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Is there something wrong with my child?

(9 Posts)
Ilovecoodomol Fri 21-Mar-14 14:17:57

Hi, this is quite long, sorry... I'm just wondering if anyone can who has experience with kids with problems can advise me further. My eldest son is having a few issues at school, it seems to be a pattern.

He's 5 years old, was late in talking although the speech therapist discharged him saying he would be okay. He was 3 before he started speaking, all other milestones, walking etc were fine. The problem is he can be a bit 'odd' for want of a better word. For example, he repeats things, he and go over and over a phrase until it does my head in and I tell him to stop. He regularly comes out with random statements that aren't really fitting with the situation or conversation, for example, he announces out of the blue what buttons to press on the x-box to play a game. Sounds trivial, but the way he says it is strange; I have no interest in the x-box but he sometimes will say "You press the x button to ....." and insists on telling you what it does. I have noticed people giving him strange looks, it's as if he doesn't understand sometimes how to conduct a normal conversation. It's hard to explain, it's like he says some things like he is stating a fact rather than taking part in a conversation. He will play with other kids, he does try to interact but now he's at school it is clear there are some issues with his social skills.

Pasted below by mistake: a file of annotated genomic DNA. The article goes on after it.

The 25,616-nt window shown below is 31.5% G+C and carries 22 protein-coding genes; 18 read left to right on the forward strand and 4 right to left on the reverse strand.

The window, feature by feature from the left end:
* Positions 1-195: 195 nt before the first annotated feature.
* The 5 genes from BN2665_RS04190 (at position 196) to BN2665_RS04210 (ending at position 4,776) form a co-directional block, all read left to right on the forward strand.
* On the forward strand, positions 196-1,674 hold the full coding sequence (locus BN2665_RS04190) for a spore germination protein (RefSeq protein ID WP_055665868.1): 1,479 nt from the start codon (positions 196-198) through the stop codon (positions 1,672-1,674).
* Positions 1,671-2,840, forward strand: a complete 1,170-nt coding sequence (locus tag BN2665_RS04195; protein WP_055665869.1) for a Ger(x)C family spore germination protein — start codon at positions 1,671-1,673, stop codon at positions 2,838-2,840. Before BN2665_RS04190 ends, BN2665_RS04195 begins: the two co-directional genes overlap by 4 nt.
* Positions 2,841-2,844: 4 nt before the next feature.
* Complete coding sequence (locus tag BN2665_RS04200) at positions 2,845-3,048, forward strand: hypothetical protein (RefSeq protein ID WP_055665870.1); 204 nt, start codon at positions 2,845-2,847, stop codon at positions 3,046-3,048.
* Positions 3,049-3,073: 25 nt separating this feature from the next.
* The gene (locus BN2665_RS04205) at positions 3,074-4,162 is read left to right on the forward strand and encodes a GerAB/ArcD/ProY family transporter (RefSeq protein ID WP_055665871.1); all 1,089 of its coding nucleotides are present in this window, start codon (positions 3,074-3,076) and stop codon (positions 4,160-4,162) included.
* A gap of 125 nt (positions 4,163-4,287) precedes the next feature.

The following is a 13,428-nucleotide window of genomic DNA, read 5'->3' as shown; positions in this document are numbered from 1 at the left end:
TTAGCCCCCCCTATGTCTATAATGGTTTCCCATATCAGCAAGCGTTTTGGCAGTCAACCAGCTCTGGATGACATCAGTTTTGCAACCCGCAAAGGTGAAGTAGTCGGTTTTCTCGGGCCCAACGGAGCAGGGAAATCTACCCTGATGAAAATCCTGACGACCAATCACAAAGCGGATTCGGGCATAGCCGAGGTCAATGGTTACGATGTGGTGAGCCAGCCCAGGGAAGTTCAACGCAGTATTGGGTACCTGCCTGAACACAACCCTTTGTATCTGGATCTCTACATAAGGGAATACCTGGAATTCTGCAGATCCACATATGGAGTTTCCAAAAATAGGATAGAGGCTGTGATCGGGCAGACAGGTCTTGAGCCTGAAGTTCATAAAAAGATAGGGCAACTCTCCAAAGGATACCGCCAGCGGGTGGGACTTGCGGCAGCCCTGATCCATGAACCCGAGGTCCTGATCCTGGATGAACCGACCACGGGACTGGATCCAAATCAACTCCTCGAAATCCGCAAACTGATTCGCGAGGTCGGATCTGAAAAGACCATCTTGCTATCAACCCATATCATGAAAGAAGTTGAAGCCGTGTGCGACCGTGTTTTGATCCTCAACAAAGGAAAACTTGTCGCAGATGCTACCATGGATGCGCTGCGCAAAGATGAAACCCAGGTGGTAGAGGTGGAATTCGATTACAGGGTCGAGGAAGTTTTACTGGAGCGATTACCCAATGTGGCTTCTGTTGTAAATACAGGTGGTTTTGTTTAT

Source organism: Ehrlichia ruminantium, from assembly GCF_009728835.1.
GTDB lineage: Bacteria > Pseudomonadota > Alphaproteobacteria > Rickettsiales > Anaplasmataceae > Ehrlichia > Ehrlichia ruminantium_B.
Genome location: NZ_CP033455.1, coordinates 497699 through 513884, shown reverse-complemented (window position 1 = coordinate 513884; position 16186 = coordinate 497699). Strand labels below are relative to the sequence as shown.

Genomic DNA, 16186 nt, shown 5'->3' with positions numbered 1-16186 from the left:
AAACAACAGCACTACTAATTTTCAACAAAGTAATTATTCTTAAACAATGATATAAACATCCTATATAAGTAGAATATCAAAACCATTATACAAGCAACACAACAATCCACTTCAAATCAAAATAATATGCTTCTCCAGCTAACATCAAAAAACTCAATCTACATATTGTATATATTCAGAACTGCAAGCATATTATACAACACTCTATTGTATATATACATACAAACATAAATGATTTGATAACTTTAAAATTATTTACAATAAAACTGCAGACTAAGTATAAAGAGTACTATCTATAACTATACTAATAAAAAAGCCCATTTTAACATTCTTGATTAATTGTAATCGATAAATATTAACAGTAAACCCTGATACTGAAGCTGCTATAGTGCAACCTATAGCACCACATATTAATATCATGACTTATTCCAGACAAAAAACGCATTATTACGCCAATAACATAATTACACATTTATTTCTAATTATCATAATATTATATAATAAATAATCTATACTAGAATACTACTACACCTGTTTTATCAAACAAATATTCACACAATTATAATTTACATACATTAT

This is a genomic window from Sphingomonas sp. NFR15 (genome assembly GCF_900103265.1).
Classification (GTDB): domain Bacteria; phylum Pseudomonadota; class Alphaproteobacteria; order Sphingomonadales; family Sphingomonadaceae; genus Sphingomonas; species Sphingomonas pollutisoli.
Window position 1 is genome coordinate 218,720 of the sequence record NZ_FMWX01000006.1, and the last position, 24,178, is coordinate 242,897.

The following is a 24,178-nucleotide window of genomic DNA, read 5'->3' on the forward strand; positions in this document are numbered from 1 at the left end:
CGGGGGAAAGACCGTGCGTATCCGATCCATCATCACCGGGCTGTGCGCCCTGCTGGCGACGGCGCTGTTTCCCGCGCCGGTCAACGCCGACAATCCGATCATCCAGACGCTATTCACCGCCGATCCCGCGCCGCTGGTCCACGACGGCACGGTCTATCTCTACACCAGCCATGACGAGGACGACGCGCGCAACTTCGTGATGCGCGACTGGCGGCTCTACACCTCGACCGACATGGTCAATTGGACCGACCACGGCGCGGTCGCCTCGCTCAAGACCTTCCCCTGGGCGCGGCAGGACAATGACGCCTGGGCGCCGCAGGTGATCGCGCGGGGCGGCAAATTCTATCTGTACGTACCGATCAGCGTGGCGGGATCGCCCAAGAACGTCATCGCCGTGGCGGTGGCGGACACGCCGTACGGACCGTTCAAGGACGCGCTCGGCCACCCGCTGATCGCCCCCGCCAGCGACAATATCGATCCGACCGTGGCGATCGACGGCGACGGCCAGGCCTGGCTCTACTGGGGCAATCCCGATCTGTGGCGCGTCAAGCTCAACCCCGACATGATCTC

Last month his teacher informed me that he was getting isolated from other kids because he was constantly talking about a cartoon character he liked. He wasn't joining in with the other kids in the playground, rather wanting to play a particular game involving this character until the other kids got fed up with him. Again he was coming out with odd statements, as if he didn't understand that the cartoon is a fantasy and he should be having conversations about what is happening in the now, if you know what I mean. It did annoy him when he was ostracised and when we asked him not to talk about this character he did but I think that is down to him being obedient, I don't know if he properly understood why he had to. Lately he has been copying a friend to the point the boy is fed up and doesn't want to be bothered with him. Again we had a chat, tried to explain why he was annoying his friend but he doesn't understand what is wrong, he just replied "but when I copy him that means he is my friend", it's painful to hear. I know some children go through phases of copying kids and they grow out of it, but considering other factors I'm concerned it is part of a larger problem.

I maybe have been sticking my head in the sand about this, the reason being that he does try to play with other kids, eye contact is good, he likes a laugh and is quite clever academically. He doesn't have any physical problems like tics etc so I kept making excuses that he was maybe just a bit behind as with the speech and would catch up.

I know there are kids out there far worse, I don't want to think that I am whining. Am I getting concerned about nothing? I have been crying all morning about this, which isn't like me. I don't have any knowledge of these matters, I'm not used to being lost like this and not knowing what to do. I am highly competent in my career, I can work under extreme pressure no problem and am used to taking problems on the chin and dealing with them but this has floored me.

AttilaTheMeerkat Fri 21-Mar-14 14:23:49

I would ask your GP to refer your son to a developmental paediatrician for further evaluation given his earlier issues with speech. Not knowing why is not good for you or he for that matter; he is still your son no matter what. You will need to be persistent in order to get answers.

zzzzz Fri 21-Mar-14 15:48:11